EDITOR'S NOTE: AS I WAS CLEANING UP THE ARCHIVE AS WE APPROACH OUR TWO HUNDREDTH POST ON F6 I FOUND THIS STORY THAT NEVER GOT PUBLISHED BACK ON 9th NOVEMBER 2007. I AM PUBLISHING IT NOW WITHOUT ANY CURRENT EDITING OR ANALYSIS.
In a stroke of a gavel one of the biggest miscarriages of justice have taken place in Pardeeville, Wisconsin. Leo Morris starts to challenge it in a post on Opening Arguments but doesn't take it far enough, so I am.
This is something that should be protested by religious leaders and civil liberties advocates and GLBT leaders alike. The fact that this mother had the courage to be open with her children regarding a very sensitive subject matter should be something rewarded and copied by most parents not labeled as a felonious act .
This is a slap in the face of the historic privileges of separation of religion and state and right of free speech and the God, excuse me, Creator given rights of parents to have the primary responsibility towards the education of their own children. A Court or a School District that impedes those rights needs to be shut down by the People. For We The People are the beginning and the end of any judiciary or governmental powers.
Alleged explicit sex discussion gets mom probationAfter reviewing some versions of the stories it sounds like one of the kids used it as a way to get revenge on their mother but what is even more disturbing is that the counselor breached confidentiality. Can you only begin to imagine what would have happened if she had just put them over her knee to keep them out of trouble, or a teacher showed them on a banana how to use a prophylactics (condoms) geezers!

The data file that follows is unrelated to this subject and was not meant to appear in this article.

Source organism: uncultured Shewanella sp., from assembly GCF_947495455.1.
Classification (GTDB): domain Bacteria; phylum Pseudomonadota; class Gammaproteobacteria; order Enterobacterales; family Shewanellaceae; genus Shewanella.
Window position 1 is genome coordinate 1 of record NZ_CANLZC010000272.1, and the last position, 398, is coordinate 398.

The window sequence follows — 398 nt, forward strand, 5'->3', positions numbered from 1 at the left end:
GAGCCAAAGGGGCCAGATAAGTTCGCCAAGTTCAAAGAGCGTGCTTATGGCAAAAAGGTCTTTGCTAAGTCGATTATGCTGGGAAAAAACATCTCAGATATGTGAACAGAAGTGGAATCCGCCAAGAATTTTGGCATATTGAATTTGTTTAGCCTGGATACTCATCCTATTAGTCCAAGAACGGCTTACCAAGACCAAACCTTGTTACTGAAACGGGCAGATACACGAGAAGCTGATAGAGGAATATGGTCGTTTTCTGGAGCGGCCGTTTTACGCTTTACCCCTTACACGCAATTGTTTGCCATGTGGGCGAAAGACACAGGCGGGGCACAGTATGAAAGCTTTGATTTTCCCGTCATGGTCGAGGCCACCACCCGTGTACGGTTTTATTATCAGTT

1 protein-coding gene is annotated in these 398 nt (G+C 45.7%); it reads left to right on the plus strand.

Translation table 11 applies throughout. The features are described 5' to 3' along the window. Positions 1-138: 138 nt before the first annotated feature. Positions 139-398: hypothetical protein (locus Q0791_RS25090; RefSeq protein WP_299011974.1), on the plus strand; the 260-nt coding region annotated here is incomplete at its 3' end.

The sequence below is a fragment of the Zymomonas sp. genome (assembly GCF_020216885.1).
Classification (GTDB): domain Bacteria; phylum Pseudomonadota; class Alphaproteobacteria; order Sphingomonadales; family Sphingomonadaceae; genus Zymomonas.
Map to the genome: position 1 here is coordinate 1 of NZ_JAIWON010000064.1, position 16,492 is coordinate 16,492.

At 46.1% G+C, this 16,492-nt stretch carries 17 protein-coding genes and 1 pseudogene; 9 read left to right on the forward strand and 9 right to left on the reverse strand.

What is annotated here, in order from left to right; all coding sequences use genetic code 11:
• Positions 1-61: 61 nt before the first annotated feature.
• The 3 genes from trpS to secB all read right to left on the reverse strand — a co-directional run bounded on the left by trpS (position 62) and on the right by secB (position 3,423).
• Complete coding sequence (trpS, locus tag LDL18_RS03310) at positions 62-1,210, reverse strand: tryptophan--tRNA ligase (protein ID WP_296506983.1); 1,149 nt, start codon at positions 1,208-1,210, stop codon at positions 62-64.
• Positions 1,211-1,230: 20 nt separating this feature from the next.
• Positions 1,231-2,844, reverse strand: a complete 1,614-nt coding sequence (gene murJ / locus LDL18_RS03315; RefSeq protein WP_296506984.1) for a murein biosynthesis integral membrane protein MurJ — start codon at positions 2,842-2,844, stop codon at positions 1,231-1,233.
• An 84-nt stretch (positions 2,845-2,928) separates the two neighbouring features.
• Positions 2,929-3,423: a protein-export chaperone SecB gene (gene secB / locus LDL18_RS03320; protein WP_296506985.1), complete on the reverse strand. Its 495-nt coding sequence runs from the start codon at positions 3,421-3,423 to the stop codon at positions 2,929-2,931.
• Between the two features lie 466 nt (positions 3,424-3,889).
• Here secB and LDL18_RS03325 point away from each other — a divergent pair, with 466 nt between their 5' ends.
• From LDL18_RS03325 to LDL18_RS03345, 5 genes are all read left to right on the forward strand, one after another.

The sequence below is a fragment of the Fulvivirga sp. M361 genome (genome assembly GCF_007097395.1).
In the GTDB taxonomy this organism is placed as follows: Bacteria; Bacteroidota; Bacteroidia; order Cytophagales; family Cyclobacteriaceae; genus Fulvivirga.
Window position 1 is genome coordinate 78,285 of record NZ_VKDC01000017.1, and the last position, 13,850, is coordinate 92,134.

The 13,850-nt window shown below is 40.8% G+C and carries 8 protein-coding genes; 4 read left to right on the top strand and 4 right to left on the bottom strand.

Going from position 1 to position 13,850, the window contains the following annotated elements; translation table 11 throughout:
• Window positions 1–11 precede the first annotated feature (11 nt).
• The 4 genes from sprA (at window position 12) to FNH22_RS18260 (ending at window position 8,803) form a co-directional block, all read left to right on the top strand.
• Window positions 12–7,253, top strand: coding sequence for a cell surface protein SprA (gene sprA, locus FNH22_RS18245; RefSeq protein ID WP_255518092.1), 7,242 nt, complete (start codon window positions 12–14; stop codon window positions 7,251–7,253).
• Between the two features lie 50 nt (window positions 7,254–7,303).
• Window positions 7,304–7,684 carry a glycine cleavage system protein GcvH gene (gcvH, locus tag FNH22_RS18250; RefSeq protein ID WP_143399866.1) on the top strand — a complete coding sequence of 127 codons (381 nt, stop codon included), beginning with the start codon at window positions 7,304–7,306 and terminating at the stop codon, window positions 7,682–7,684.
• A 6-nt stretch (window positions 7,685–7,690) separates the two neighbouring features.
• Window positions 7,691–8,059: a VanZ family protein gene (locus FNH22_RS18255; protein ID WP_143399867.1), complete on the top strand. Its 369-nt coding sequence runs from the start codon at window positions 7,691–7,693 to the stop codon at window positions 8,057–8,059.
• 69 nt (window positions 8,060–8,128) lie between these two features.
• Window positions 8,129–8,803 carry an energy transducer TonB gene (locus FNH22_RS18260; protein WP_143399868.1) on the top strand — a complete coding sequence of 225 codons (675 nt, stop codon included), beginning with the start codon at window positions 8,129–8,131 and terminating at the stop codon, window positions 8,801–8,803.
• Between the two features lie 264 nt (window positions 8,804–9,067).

A Pardeeville mother accepted a plea agreement on charges she had a sexually explicit discussion with her two sons, even while she maintained she did nothing wrong and that she didn't understand why she was charged.
Amy J. Smalley, 36, said in court Thursday that she accepted the plea agreement in part because she thought it would be in the best interest of her sons, ages 12 and 16, in that it would spare them from testifying in court.
"I think this is what I'm going to have to do to make everyone happy," she said.
According to the charges filed against her, Smalley last year told her sons about several sexual experiences she had. She also allegedly described performing oral sex and also showed the two a sex toy.
"That is what I'm being charged with, but that is not what I did," Smalley said. "I believe I'm not guilty."
Smalley's attorneys unsuccessfully argued in court in July that the charges should be dismissed as the discussions should be protected as free speech between a parent and her children in the vein of sexual education.
Smalley said the charges were filed after she brought her sons to counseling in an attempt to help them from getting into trouble. One of her sons told authorities he did not think the discussion was appropriate.
"This whole thing's been like a nightmare for me and I can't understand it," she said.
In the agreement, Smalley pleaded no contest to a misdemeanor charge of exposing a child to harmful material in exchange for the dismissal of a felony charge of exposing a child to harmful descriptions.
Columbia County Circuit Court Judge James Miller accepted the agreement and sentenced Smalley to a year of probation in addition to counseling — following the recommendation of Assistant District Attorney Crystal Long.
The felony charge could have levied a sentence of more than three years in prison and fines up to $10,000.
If the trial moved forward, Smalley's sons almost surely would have been required to testify.
"That would cause a great deal of additional pain and discomfort," Maura Melka, Smalley's attorney, said. "This is an internal family matter. ... Having the children testify would just be so hard."
Leo Morris continued by making the retort: Instead of talking to her sons about sex, she should have volunteered to lecture at her sons’ school. The law wouldn’t have touched her.